Illicit liquor trade is big not just in India, but in many countries due to the moolah it brings in for those indulging in it. As per a report, the ASEAN countries are forecast to have the highest consumption of unrecorded alcohol by 2025. “Illicit alcohol accounts for 90% of the alcohol market in Indonesia and 85% of the market in Vietnam.
The sweet mild flavour doesn’t easily give it away; a taste so distinct and broad at the same time. First time drinkers find it hard to describe, for its aroma is more “vinegarish” than alcoholic. But in places where this drink is more of a traditional staple, rice wine means more than just a drink. For perspective, South Asians love their rice wine. And if you’ve been around a lot, you’ve probably heard of Sake, the iconic Japanese brew with a global reputation. In many other countries like China, South Korea, Thailand, Malaysia, and Indonesia, rice wine comes in different forms, recipes, and flavours.
India also has a rich history of rice wine. In Assam, the North-eastern part of the nation, there is a booming rice wine segment that is centuries old, with each tribe and ethnicity having its own unique taste. Communities such as Bodo and Ahom significantly use the glutinous rice, the Karbi, Mishing and Rabha tribes use non-glutinous rice. Although the differences seem to be minor, yet these subtle variations and adaptations do bring about significant differences in the quality and characteristics of the rice wine. Whether it’s Xaj Pani by the Ahom tribe, Apong in Mishing, Jou in Bodo, Karbi’s Hor, or Rabha’s Chako, one line that runs through is the fact that these rice wines are part of the social, economic, and traditional life of the people. With regional support now received and policy reforms in place, local producers are now taking advantage of the new policy environment to produce these heritage alcoholic beverages for all.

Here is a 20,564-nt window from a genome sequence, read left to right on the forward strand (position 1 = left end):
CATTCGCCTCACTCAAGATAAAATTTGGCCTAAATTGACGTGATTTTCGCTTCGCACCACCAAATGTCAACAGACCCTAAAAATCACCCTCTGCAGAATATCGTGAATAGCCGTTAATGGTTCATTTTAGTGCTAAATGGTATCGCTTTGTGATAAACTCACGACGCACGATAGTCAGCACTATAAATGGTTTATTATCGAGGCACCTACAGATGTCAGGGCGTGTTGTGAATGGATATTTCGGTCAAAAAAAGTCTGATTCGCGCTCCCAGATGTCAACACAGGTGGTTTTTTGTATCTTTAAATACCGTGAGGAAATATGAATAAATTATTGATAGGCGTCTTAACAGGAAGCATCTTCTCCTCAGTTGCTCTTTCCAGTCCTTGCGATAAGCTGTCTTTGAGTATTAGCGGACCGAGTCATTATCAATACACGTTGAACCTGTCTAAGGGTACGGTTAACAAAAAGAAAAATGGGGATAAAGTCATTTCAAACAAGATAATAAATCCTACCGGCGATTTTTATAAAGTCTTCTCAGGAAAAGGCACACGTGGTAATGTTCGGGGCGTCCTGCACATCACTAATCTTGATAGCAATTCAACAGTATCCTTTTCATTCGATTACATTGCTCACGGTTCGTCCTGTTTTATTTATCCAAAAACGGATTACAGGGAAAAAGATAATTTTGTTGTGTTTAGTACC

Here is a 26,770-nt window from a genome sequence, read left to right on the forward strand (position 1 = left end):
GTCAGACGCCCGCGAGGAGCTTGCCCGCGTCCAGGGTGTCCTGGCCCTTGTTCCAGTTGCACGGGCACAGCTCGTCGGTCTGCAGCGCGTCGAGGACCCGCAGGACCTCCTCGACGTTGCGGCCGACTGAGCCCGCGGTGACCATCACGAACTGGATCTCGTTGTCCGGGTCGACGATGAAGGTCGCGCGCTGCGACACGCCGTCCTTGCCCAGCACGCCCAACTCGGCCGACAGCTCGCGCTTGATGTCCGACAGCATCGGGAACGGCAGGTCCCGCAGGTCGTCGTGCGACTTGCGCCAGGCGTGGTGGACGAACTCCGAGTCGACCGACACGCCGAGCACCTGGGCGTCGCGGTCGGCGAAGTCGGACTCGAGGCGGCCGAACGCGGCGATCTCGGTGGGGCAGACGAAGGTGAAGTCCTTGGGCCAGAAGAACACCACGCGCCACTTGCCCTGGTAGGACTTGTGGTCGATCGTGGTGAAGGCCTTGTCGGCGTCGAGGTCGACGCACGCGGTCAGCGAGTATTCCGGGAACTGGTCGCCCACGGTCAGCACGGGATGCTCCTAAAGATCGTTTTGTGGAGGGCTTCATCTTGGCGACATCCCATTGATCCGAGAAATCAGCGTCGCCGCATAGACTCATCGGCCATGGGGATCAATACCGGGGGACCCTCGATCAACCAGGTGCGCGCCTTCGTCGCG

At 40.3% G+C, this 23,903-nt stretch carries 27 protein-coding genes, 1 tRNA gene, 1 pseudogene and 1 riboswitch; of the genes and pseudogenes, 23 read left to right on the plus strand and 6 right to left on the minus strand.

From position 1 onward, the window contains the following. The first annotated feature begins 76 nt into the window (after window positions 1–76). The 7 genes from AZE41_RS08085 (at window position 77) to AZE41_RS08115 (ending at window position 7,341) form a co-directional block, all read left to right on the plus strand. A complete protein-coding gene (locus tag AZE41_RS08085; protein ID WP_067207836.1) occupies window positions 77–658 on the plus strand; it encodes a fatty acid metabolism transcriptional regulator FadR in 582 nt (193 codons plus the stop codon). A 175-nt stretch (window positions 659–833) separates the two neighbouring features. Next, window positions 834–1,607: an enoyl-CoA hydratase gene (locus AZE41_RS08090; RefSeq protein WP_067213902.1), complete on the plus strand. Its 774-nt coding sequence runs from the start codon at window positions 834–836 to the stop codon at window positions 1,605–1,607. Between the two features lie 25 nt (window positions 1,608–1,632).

When the North-East Agro Products and Services (NEAPS) approached the Assam Agricultural University months ago to develop a rice brew technology for them, it was in line with the new mandate to grow the local industry. Today, the Jorhat-based company has launched its commercial brand, “XAJ”, its own version of Xaj Pani, the Ahom variant of rice wine. But for Akash Jyoti Gogoi, director of NEAPS, it was an ambition first nursed in 2014. “I had visited South Korea at the time and had a taste of Makgeolli, a popular rice wine in the country, and I realised that our own Xaj Pani tasted better.